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Wednesday, 19 April 1972
Page: 1246

Senator DEVITT (Tasmania) - I rise to give the strongest possible support to the motion moved by Senator Bishop. lt affords to us an appropriate and timely opportunity to consider a matter which is of very great consequence and importance to this nation. I refer to the very existence of an aircraft manufacturing industry making frames, components and systems which can be put into aircraft manufactured in this country. Over a period of years the aircraft industry has provided quite outstanding employment opportunities for a very large section of the work force. It also has provided an opportunity for amassing skills and techniques in this highly sophisticated industry which is very essential to many aspects of life in this country. When one refers to a matter of this kind involving the national aircraft industry one must have very serious regard to the implications of its continued existence. It would be of the greatest concern for the defence potential of the nation if the industry were to go out of existence. I would like to devote part of my speech this evening to that aspect of this matter.

We have in this country, as you, Mr President, and honourable senators would well know, a very proud record in this field, going back well over a quarter of a century - in fact well over 30 years ago when aircraft were first manufactured in Australia. It was essential to the defence of this nation in the years of the Second World War to have an aircraft manufacturing potential. We were able, with the skills and ability of Australian citizens, to develop that industry and we were forced to rely very heavily on it in the course of the Second World War and in subsequent years. I recall, as a serviceman of those days, taking a great deal of interest in the type of training aircraft developed in Australia. I remember the Wackett trainer. Subsequently I can remember a particular type of aircraft developed and manufactured in this country which made quite a notable contribution to our defence potential in the Second World War. It was the Boomerang. I remember - I guess this will be news to a number of honourable senators and to many people throughout Australia - that Sir Lawrence Wackett developed a twin engined bomber which at that time seemed to offer us an opportunity to extend our defence potential in the direction of the manufacture of multi-engined aircraft. That aircraft was designed, tested and flown in this country but I do not believe it was ever flown operationally.

The point I want to make is that there was within this country the skill to design, develop, manufacture and bring an aircraft into service. It is sad to reflect that over the past several years, despite the claims which the Government makes about the need for the development of the highest level of defence potential, we have seen a quite serious decline and a very serious fluctuation in the fortunes of the various sections of the aircraft manufacturing industry in Australia. It is very sad indeed. One would have thought that having regard to all the factors involved - the need to develop these skills within this country, the need to provide the educational opportunities for people engaged in the industry and the need for facilities to be available to provide for the rapid development of the potential of the aircraft manufacturing industry in Australia should the need arise - the situation would have been different.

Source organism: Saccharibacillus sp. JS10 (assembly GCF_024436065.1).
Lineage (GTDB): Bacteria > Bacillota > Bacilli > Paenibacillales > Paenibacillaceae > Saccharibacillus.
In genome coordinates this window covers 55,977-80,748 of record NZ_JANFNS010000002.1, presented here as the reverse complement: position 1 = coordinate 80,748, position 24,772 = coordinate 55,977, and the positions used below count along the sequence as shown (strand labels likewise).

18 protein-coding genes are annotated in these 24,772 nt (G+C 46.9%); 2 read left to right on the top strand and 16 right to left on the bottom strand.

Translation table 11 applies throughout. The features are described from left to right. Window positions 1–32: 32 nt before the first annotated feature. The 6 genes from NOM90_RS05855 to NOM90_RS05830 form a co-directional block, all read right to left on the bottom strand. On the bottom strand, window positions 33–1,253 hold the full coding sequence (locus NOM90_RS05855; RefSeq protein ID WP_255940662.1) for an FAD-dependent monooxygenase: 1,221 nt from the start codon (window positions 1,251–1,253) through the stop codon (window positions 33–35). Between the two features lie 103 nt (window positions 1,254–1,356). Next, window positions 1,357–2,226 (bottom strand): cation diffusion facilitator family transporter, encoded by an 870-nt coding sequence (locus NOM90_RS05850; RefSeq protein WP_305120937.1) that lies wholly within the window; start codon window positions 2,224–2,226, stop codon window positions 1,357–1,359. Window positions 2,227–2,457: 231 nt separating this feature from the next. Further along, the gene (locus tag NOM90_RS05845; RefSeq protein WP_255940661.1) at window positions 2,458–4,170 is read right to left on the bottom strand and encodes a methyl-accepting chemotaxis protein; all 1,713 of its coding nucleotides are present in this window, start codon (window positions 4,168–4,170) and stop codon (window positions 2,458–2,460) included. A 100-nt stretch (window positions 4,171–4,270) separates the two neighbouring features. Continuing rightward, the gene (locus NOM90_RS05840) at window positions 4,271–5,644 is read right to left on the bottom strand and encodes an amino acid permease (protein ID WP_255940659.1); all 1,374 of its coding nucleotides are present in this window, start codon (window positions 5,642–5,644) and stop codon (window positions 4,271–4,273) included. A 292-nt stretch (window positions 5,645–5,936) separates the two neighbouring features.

This Government claims to have the interests of the defence of the nation very much to heart. With all the warnings that have come from the Government side of the Parliament over the years one would have thought that the Government would have expanded the aircraft industry, that it would have done everyhing it possibly could to ensure its continued existence - and as lively an existence as possible. In fact we have seen the opposite. We have seen a rundown, a decline, a fluctuation in the employment available at various levels of the aircraft industry in Australia. People are coming into and going out of the industry, and there is a general disenchantment on the part of people who have been engaged in the industry over the years. Honourable senators may say that I must spell this out in greater detail. That is exactly what I propose to do now. During the evening I have been engaged in a very important committee meeting concerned with the final judgment on the merits of a report on the defence forces retirement benefits and I have not had an opportunity to follow as closely as I might the fortune of today's debate. I hope therefore that the Senate will bear with me a little if I tend to traverse again ground which may have been covered by earlier speakers.

Senator Marriott - Just fly over it.

Senator DEVITT - No. I detect a very serious need. I believe that I am the person who should endeavour to educate some of the speakers from the Government side of the chamber.

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